The bespoke perfume process begins with a one-hour profiling session conducted by a stylist who asks a series of questions designed to map a customer's sensual and psychological makeup—what kind of scenery, music and textures she prefers; what sort of running water sounds she finds appealing—waterfall, gurgling brook or ocean surf. The company uses the information to match the customer with a perfumer, who begins to compose a fragrance, sending samples of the scent until it is refined to satisfaction. The whole process can take three months or more; prices start around $4,500 and go up depending on the rarity of the ingredients (rose extracts from the Saudi Arabian city of Taif cost $24,000 per batch). Once the perfume has been completed it is registered, and the customer receives a certificate of exclusivity.
If you can't wait three months, then Florentine perfumer Lorenzo Villoresi will conjure up a fragrance in a mere two hours. You choose ingredient by ingredient—the master tests their effect on your skin. The final product—a 100-ml bottle of eau de toilette or a 30-ml bottle of eau de parfum—costs $730, and you can also order shampoos, body lotion and bath oils with the same fragrance.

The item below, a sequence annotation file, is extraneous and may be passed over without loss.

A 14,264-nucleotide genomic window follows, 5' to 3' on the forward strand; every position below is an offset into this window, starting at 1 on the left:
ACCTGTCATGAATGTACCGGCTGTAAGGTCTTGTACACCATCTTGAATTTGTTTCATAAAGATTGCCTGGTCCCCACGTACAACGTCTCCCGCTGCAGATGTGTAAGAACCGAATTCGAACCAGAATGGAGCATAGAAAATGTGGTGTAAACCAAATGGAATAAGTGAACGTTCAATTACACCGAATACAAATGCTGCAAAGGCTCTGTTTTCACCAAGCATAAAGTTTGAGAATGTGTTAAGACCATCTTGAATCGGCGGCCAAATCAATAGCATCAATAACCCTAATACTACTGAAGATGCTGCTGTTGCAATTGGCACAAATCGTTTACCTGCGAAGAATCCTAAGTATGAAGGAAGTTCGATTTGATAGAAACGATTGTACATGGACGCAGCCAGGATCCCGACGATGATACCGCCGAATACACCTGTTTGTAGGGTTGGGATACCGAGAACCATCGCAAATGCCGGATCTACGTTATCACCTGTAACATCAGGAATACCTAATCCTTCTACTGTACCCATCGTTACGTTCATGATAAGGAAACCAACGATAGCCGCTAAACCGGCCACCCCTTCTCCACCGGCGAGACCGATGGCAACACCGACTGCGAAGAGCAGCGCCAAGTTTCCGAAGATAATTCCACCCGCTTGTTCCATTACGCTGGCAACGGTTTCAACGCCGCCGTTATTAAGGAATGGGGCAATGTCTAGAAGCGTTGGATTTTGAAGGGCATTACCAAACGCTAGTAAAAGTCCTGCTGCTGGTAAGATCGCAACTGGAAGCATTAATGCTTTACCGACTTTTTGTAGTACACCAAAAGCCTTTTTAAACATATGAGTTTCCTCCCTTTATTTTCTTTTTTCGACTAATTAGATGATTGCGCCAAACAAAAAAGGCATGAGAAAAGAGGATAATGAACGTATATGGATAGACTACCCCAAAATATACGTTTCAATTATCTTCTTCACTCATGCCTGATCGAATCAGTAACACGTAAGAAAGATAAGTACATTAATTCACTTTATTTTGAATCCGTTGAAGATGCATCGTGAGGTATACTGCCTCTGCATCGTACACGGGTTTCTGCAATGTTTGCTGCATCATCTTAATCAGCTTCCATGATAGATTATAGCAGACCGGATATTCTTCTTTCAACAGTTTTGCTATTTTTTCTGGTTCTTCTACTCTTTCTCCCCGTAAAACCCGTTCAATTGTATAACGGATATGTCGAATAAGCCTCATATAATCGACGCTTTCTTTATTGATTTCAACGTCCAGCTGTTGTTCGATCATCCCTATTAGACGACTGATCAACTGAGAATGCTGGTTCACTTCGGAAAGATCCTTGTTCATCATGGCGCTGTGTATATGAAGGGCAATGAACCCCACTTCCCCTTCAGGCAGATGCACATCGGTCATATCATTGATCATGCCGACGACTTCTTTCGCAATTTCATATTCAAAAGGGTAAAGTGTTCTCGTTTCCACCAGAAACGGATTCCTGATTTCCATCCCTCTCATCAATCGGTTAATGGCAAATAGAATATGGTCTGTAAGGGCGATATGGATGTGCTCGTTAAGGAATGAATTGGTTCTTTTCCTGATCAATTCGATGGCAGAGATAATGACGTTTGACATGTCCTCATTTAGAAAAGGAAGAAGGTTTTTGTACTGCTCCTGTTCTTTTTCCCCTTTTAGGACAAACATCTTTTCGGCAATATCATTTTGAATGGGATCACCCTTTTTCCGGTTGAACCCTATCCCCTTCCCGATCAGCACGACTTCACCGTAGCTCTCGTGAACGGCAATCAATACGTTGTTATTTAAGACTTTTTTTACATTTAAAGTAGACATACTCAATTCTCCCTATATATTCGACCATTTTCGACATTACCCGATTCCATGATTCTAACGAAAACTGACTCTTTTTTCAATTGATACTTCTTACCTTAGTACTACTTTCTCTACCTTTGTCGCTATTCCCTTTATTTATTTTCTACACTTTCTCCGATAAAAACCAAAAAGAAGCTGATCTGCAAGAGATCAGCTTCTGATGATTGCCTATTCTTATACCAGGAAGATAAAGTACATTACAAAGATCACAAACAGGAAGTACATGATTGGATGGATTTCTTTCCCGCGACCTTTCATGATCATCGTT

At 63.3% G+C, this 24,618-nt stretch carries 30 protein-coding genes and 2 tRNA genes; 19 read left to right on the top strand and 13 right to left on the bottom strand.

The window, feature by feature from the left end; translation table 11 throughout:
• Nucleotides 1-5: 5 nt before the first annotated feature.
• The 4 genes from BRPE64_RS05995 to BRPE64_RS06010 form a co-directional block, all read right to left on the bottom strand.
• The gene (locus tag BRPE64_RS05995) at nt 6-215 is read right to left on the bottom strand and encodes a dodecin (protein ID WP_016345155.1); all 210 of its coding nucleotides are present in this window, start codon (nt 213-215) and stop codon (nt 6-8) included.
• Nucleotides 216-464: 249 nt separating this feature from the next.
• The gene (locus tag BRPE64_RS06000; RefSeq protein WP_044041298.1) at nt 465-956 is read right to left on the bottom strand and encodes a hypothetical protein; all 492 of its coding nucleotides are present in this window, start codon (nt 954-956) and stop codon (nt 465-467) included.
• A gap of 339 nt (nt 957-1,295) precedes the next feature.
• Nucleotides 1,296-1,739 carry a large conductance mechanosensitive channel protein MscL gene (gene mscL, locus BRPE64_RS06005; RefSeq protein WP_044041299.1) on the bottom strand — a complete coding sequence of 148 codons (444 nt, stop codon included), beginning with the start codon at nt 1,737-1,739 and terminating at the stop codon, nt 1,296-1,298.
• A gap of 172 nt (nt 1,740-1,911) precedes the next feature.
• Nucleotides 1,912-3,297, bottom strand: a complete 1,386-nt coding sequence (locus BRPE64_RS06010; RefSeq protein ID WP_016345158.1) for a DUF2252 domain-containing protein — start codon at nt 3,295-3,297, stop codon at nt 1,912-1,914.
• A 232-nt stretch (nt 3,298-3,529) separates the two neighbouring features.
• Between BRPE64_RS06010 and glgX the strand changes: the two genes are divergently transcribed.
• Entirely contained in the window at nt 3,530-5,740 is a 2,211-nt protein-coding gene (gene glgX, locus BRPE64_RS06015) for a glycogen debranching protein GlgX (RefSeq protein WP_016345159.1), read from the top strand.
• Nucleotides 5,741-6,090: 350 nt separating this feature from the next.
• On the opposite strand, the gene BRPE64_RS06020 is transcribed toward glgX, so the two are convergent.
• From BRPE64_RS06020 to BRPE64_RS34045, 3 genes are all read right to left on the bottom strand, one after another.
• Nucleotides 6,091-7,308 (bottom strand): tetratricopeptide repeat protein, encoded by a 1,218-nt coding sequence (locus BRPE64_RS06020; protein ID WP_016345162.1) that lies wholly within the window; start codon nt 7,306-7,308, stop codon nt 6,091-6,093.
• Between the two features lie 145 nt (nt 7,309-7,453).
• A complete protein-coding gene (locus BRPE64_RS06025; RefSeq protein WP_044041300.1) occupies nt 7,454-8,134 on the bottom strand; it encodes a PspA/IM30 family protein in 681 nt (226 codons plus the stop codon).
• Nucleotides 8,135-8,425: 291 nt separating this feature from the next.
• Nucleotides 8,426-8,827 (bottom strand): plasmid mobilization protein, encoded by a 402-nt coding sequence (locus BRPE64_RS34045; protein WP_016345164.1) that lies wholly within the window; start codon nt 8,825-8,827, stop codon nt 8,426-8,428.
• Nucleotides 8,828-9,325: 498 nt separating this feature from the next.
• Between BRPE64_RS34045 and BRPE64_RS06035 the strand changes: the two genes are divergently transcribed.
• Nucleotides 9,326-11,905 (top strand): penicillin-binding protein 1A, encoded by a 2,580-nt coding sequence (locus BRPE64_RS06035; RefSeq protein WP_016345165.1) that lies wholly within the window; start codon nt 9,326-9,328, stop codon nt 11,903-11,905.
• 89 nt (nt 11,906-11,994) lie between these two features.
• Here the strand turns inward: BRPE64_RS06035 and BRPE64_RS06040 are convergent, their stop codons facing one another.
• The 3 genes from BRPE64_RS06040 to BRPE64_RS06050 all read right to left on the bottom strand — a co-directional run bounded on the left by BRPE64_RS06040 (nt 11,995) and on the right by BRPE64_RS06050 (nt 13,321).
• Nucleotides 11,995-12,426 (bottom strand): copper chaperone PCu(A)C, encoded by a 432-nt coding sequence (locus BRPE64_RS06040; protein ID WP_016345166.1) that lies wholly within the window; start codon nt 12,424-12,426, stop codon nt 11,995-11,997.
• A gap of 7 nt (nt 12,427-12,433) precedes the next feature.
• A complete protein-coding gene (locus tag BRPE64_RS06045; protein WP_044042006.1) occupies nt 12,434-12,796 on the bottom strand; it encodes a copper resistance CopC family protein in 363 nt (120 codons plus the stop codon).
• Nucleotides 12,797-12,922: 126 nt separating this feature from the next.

The grand master of bespoke scents is the House of Creed in Paris, which has been creating custom-made perfume for over 240 years. It takes perfumer Olivier Creed between three and six months to develop a personal scent, although consultations can be conducted by phone and test fragrances may be flown out to the client. Prices start from $3,300 per liter for eau de cologne and $7,300 per liter for eau de parfum. Sound reasonable? Well, there's a small catch—the minimum order is 10 L. But look at it this way: it'll last you a lifetime, and you'll never have to smell like anyone else again.